Tag Archive | "direct-message"

Camarilla, like Path but better, lets you share with up to 15 friends

Tags: , , , , , , , , , , , ,


Twitter makes it easier to share tweets privately with new button on iOS & Android

Tags: , , , , , , , , ,

Screen Shot 2016-04-05 at 11.06.49 AM

Twitter Introduces GIF Search on Mobile and the Web

Tags: , , , , , , , ,

Twitter has announced the addition of GIF search to its platform on iOS, Android and the Web. The feature will allow users to search for GIFs to add to tweets and direct messages without leaving the Twitter app or website.

With this update, when composing a tweet or direct message on the mobile Twitter app, users can tap on the new GIF icon to browse the GIF library. Users can search for GIFs by keyword, or browse GIF categories based on themes. GIFs are pulled from Giphy and Riffsy.

In a blog post, Alex Chung, founder and CEO of Giphy, commented:

Giphy delivers real-time GIFs as they happen, helping to power Twitter’s live commentary and conversation. Giphy’s users are creating GIFs for news, entertainment, sports and expression that can enrich tweets. We’re excited to work with Twitter to make sharing these GIFs even easier.

GIF search will roll out to users globally over the coming weeks.

The GIFs are coming! Get ready to search and send GIFs in Tweets and Direct Messages: https://t.co/uk75stt1zN pic.twitter.com/1dDD1B4CW2

— Twitter (@twitter) February 17, 2016

Readers: Are you excited about Twitter’s new GIF search feature?

Article courtesy of SocialTimes | RSS Feed

5 Annoying Direct Messages on Twitter (And Why You Should Stop Using All of Them)

Tags: , , , , , , , , , , , ,

When was the last time you checked your Direct Message inbox on Twitter, and actually found an important, worthwhile, or interesting message? Sure, Twitter is doing its best to improve how DMs work, by enabling group messaging and allowing anyone to receive DMs from anyone else, regardless of whether the two are following each other… but the day-to-day DM experience remains frustrating for most Twitter users. And these are some of the main culprits:

Annoying DM #1: Welcome!

These DMs welcome you as a new follower of that account. As if you had forgotten that you followed that account in the 30 seconds between pushing “follow” and receiving the DM.

Example: “Wow, thanks for the follow! We really hope you like our Twitter community and can’t wait to read your tweets!”

Annoying DM #2: Download now!

The “Download now” DMs appear, at first glance, to offer up useful content. However, since the DMs are sent to anyone and everyone who follows the account, that content definitely won’t appeal to the majority of followers. Plus, they’re usually trying to sell you something.

Example: Hey! If you’re into [topic of account], why not check out our free [whitepaper/ebook/blog post/podcast/cupcakes-with-cute-flowers-on-them fan site]: [link]?”

Annoying DM #3: Follow us everywhere!

OK so you’ve followed them on Twitter… but now they want you to follow them everywhere they have even the smallest web presence. Ready to spend the next hour filling in forms and signing up for networks you’ve never heard of to support this Twitter account in need?

Example: “We’re so glad you followed us on Twitter… so why not Like us on Facebook, Pin some of our blog posts, join our community on MyOtherSpace, give us a five-star rating on Yelp, and subscribe to our seven-times-daily email list?”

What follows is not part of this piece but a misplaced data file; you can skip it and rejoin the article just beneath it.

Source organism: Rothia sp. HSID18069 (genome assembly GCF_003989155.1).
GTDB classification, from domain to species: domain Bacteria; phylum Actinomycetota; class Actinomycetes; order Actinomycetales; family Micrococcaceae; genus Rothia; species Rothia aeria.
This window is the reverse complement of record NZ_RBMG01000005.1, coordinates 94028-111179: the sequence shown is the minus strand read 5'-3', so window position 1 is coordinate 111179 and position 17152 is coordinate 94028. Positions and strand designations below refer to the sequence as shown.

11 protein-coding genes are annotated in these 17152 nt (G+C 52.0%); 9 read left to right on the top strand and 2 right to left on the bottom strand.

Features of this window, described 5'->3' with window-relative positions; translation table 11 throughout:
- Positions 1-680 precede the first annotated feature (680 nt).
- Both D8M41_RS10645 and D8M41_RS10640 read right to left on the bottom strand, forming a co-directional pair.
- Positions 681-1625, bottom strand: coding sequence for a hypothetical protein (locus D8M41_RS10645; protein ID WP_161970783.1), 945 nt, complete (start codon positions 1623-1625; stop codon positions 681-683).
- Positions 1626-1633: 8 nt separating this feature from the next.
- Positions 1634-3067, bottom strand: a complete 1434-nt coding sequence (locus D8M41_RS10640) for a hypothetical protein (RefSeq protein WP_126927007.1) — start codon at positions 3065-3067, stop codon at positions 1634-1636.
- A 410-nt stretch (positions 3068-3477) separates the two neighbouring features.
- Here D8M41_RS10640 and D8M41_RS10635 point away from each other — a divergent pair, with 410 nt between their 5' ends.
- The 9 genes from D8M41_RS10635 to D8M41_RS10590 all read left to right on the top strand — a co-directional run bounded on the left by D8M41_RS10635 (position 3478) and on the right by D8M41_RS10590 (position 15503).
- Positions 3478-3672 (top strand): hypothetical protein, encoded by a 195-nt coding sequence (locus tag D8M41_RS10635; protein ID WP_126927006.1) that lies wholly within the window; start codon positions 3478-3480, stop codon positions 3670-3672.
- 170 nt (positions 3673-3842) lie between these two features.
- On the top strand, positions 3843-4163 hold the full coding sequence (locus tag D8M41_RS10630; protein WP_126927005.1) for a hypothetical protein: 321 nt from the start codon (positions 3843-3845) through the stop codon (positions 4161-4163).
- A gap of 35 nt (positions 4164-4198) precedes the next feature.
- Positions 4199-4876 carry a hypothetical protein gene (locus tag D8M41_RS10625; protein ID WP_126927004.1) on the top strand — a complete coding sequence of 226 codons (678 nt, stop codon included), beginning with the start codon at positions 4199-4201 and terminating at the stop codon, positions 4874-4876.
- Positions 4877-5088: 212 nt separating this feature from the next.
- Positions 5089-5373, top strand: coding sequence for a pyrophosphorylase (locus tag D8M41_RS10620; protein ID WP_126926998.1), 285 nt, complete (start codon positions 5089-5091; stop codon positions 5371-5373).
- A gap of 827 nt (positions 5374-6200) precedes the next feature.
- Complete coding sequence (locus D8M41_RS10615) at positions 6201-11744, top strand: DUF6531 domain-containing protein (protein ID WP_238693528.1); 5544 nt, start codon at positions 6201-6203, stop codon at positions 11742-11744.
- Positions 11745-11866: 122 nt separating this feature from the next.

Annoying DM #4: We’re adding value!

These DMs are similar to the Download Now messages, in that they are offering something “free” as a thank you for following. But, just like gated content, consultations and appraisals are rarely free in the long-term (and if they are, they probably won’t be of much value to your business).

Example: “Thanks for the follow! Want a free consultation? Send us an email and we’ll set one up!”

Annoying DM #5: We’re blatantly selling to you!

At least these DMs are honest about what they’re trying to do – take your money. With not even as much as a “thanks for following,” these guys go right into the sales pitch.

Example: “We’re the number one [type of business] in the country! Our product has a gold star rating. Buy our product today! [link]”

The reason these DMs don’t work is simple: they come off as spam. Plus, most are trying (usually with little to no subtlety) to sell you something.

Any user that sees one of these DMs is going to know that they are built off a template, and not targeted to their Twitter profile. Regardless of how casual the language, the content simply cannot be effectively positioned so that it feels “personal” to each user. And so, ultimately, these types of DMs will, at best, be ignored, or used as a reason for a quick unfollow.

Keep your eyes peeled for next week’s post about the right ways to use DMs to improve your brand awareness, marketing efforts and more.

Article courtesy of SocialTimes | RSS Feed

Twitter Tries To Keep People Engaged With Web Notifications For DMs And Tweaks To Tweet Sharing On Android

Tags: , , , , , , , ,


Now You Can Send a DM to a Twitter User, Even if You Don’t Follow Them

Tags: , , , , , , , , , , , , ,

If your Twitter privacy settings allow, now anyone can slide into your DMs.

Twitter recently updated a privacy setting, allowing users to opt-in to receive and reply to direct messages from anyone.

Twitter senior software engineer Nhu Vuong announced the features in a blog post:

Direct Messages are the best way to take your public Twitter conversations private. Today, we’re changing how direct messaging works so that it’s even easier for you to communicate one-to-one or with a chosen group of people, anywhere in the world.